“We’ll play ‘Remedy,’ ‘No Speak No Slave,’ ‘Cursed Diamond,’ ‘Sometimes Salvation,’ ‘Good Friday,’ ‘Soul Singing’,” Rich says. “The whole gamut.”
Rich Robinson has graced the cover of Guitar Player four times and been featured several times more, placing him in an elite club. Yet despite a remarkable career in which he’s sold more than 35 million records, written some of the most stalwart songs of his generation, and measured up to the herculean task of playing Led Zeppelin and Crowe's music with Jimmy Page (as captured on 2000’s Live at the Greek), Robinson still flies under the radar when it comes to guitar god discussions. Maybe it’s because he’s more of a riff maestro than a flashy lead player. He can certainly soar, especially on the slide, but as the Black Crowes’ rhythmic heart, he’s left the lion’s share of the lead work to others. A number of righteous string slingers have passed through the group’s revolving door, including Marc Ford, Audley Freed (Cry of Love), and Luther Dickinson (North Mississippi Allstars), whose electric and acoustic expertise fleshed out the sound of the last few studio albums the group released between 2008 and 2010.
The second-guitar musical chair was first held by Jeff Cease, whose only studio album with the band was Money Maker. The new chair holder is Isaiah Mitchell, known for playing mind-altering instrumentals in Earthless as well as roots rock with Howlin’ Rain. Since the last Black Crowes tour, in 2013, with Jackie Greene on guitar, Chris has mostly kept busy with the Chris Robinson Brotherhood while Rich made solo records and a few fine albums with fellow former Crowes guitarist Ford as the Magpie Salute. Tuning up for the big Money Maker tour, the Robinsons revamped their Brothers of a Feather acoustic show and did a short run of intimate venues last spring. Guitar Player caught up with them at the Chapel in San Francisco just before they put forth one of the best duos shows this Bay Area resident has seen here in ages. That turned out to be the last capacity indoor live show we’d witness for over a year and counting.
We connected with Rich on the phone for a quick update, and he delivered much news, including plans for a signature Martin based on his father’s 1953 D-28, and the return of beloved bassist Sven Pippien to an otherwise entirely new Crowes lineup that includes L.A. session drummer Brian Griffin and keyboardist Joel Robinow from the Once and Future Band. In addition, he reveals that he and Chris have been busy writing new material in the same fashion they have since moving to opposite coasts years ago.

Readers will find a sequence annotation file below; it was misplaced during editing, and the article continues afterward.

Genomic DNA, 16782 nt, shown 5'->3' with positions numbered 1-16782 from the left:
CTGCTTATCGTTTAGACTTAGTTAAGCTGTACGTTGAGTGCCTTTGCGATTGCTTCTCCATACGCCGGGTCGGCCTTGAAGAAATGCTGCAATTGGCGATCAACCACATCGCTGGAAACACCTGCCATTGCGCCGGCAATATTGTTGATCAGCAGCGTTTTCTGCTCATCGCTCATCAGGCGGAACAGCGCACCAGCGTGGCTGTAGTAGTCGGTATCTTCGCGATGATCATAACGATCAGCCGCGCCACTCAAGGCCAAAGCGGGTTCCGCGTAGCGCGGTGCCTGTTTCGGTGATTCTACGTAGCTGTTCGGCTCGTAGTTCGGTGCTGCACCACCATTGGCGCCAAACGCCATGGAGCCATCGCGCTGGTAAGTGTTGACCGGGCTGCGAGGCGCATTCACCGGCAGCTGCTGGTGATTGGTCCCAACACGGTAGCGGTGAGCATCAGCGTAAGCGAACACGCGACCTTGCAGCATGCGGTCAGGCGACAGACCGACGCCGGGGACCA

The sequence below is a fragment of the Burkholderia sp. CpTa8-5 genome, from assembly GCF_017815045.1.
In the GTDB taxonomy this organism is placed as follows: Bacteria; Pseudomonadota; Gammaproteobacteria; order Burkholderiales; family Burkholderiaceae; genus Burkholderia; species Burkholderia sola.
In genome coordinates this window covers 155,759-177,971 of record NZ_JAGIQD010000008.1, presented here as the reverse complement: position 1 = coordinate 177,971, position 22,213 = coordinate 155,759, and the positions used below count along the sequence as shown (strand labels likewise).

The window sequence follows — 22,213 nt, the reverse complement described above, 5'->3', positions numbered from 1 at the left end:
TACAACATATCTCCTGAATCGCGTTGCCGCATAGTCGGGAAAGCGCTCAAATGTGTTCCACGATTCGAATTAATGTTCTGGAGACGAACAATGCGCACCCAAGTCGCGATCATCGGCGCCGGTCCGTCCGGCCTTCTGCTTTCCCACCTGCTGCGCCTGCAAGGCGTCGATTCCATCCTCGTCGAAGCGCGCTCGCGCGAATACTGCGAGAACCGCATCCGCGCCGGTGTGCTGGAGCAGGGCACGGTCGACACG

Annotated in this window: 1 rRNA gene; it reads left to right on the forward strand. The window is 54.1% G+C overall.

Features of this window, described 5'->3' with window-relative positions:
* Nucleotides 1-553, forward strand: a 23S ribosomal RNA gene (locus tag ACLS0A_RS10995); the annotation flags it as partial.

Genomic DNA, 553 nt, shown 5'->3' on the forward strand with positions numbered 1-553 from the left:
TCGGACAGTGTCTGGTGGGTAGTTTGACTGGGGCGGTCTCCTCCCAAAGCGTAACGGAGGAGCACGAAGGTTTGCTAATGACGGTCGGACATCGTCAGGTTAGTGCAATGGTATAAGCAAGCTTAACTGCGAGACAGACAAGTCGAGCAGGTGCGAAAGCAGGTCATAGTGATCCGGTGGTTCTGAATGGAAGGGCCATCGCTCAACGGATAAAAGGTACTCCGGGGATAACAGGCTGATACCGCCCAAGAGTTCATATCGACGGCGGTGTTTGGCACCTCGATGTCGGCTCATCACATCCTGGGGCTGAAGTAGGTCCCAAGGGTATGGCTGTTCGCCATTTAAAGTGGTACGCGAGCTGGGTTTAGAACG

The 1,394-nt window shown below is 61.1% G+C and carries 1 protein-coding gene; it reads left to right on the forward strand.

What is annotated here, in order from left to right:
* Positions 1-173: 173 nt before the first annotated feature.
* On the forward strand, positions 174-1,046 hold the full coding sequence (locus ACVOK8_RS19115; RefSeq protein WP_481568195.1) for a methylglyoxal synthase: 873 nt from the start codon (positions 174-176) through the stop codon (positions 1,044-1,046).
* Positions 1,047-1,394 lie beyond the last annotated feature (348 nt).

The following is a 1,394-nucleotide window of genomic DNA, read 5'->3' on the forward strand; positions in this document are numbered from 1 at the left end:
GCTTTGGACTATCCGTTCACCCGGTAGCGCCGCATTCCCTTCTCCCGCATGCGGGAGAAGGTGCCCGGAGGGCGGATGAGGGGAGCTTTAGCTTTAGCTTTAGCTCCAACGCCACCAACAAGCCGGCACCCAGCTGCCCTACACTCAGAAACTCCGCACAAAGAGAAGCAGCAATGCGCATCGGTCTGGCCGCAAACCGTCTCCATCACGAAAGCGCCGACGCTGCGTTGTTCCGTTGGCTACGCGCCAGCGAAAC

“I’ve sent him about 35 song ideas to work with during the past year,” Rich says. “He sings over them and sends them back. It was amazing to work closely with [original producer] George Drakoulias on the box set of Shake Your Money Maker, so we decided to get him involved again, and it will be interesting to see where the new songs go. The band will gather in about a month to start rehearsals for the tour.”
Is the essence of your Black Crowes dynamic the way the vocal and guitar parts come from two completely different rhythmic angles, creating a unique push and pull no one could come up with strumming and singing simultaneously?
RICH ROBINSON Yes. That makes it what it is, absolutely. It’s funny when people who’ve tried to cover our songs ask, “What’s the deal? Did he mean to sing it that way?” Yes, of course. There are melodies and counter melodies, rhythms, and counter-rhythms that all contribute to our thing.
CHRIS ROBINSON Great songwriting partnerships happen when two disparate entities come together. When I write with Rich, I don’t know what the song is going to be. I may have a long poem of lyrics or one word on a piece of paper. Take “Horsehead,” for example. That’s a tough riff. Considering the chemical choices I was making at the time, of course, I would come up with lyrics like “Horsehead got you bug-eyed.” But both of those things have to happen at the same time. The emotional connection with Rich’s writing totally dictates not just the imagery but also the delivery. I’ve always done most of the arranging. Take “Jealous Again,” for example. Rich would come up with parts, saying, “This is the verse and this is the chorus.” And I would say, “No, that’s the verse and this is the chorus.”
How about your own guitar playing, Chris?
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